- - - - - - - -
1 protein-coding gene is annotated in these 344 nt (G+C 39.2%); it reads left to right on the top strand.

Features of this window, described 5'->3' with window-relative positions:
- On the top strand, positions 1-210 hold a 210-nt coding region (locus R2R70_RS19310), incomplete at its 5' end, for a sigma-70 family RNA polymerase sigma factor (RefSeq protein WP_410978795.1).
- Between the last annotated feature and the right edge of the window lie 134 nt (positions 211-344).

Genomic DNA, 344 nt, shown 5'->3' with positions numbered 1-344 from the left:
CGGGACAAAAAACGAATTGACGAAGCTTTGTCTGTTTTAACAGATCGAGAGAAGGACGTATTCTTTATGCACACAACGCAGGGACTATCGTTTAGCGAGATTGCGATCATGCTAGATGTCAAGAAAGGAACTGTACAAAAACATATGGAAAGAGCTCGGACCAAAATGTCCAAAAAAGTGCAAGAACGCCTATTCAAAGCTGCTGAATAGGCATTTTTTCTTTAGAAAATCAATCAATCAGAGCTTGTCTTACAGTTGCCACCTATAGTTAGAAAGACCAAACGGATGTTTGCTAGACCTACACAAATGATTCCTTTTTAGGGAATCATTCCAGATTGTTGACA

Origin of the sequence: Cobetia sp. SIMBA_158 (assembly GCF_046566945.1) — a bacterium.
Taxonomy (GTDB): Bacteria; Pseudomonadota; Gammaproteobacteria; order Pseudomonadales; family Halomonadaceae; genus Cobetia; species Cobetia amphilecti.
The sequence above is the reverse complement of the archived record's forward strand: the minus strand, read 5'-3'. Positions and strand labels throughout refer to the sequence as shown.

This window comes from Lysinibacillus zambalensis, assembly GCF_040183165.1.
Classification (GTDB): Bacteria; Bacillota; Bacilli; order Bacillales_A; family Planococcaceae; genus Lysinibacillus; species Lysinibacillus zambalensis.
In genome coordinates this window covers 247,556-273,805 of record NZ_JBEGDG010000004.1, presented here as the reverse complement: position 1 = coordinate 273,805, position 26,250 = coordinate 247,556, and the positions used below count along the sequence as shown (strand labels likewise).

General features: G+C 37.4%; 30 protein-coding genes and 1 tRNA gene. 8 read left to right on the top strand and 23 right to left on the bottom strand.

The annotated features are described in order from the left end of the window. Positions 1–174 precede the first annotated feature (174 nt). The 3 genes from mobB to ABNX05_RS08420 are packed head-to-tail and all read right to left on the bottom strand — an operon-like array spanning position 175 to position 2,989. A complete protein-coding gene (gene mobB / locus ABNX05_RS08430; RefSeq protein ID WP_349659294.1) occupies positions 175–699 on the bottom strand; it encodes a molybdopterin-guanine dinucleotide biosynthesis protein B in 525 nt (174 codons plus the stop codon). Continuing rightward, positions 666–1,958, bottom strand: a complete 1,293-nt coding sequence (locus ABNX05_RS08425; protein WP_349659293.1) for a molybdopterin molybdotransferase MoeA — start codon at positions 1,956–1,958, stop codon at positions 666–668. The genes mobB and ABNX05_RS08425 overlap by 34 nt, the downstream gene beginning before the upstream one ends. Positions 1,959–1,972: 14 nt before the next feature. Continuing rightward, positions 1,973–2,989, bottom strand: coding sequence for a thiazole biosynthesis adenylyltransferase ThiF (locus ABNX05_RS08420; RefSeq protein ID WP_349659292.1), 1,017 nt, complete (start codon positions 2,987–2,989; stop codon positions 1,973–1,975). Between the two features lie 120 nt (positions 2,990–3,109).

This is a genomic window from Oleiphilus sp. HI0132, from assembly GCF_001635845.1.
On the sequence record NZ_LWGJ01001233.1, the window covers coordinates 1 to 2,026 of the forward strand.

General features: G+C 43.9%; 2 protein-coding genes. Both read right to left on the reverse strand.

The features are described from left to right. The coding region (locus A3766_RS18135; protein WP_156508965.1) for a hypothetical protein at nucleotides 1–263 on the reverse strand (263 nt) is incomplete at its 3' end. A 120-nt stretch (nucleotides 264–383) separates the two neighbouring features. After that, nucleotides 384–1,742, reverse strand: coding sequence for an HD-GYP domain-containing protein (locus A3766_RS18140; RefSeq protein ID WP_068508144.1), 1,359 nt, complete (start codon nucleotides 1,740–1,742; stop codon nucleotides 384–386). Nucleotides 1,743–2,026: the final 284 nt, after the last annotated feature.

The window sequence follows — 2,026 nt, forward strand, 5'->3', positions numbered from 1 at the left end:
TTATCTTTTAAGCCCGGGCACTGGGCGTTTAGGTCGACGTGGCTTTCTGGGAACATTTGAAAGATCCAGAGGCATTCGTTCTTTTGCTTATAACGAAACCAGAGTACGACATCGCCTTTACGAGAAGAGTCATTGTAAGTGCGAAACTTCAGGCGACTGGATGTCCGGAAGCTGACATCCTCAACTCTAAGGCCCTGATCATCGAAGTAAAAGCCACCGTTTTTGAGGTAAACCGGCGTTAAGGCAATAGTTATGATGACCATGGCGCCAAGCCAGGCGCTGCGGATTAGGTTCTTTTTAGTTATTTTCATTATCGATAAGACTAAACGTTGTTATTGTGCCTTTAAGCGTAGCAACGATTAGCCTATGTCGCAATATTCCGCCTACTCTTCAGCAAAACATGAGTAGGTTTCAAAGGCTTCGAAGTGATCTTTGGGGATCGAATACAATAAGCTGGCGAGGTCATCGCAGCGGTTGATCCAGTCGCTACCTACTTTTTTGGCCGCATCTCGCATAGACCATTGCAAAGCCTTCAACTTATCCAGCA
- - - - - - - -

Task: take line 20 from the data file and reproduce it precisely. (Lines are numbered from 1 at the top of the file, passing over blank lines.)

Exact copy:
TTATCTTTTAAGCCCGGGCACTGGGCGTTTAGGTCGACGTGGCTTTCTGGGAACATTTGAAAGATCCAGAGGCATTCGTTCTTTTGCTTATAACGAAACCAGAGTACGACATCGCCTTTACGAGAAGAGTCATTGTAAGTGCGAAACTTCAGGCGACTGGATGTCCGGAAGCTGACATCCTCAACTCTAAGGCCCTGATCATCGAAGTAAAAGCCACCGTTTTTGAGGTAAACCGGCGTTAAGGCAATAGTTATGATGACCATGGCGCCAAGCCAGGCGCTGCGGATTAGGTTCTTTTTAGTTATTTTCATTATCGATAAGACTAAACGTTGTTATTGTGCCTTTAAGCGTAGCAACGATTAGCCTATGTCGCAATATTCCGCCTACTCTTCAGCAAAACATGAGTAGGTTTCAAAGGCTTCGAAGTGATCTTTGGGGATCGAATACAATAAGCTGGCGAGGTCATCGCAGCGGTTGATCCAGTCGCTACCTACTTTTTTGGCCGCATCTCGCATAGACCATTGCAAAGCCTTCAACTTATCCAGCA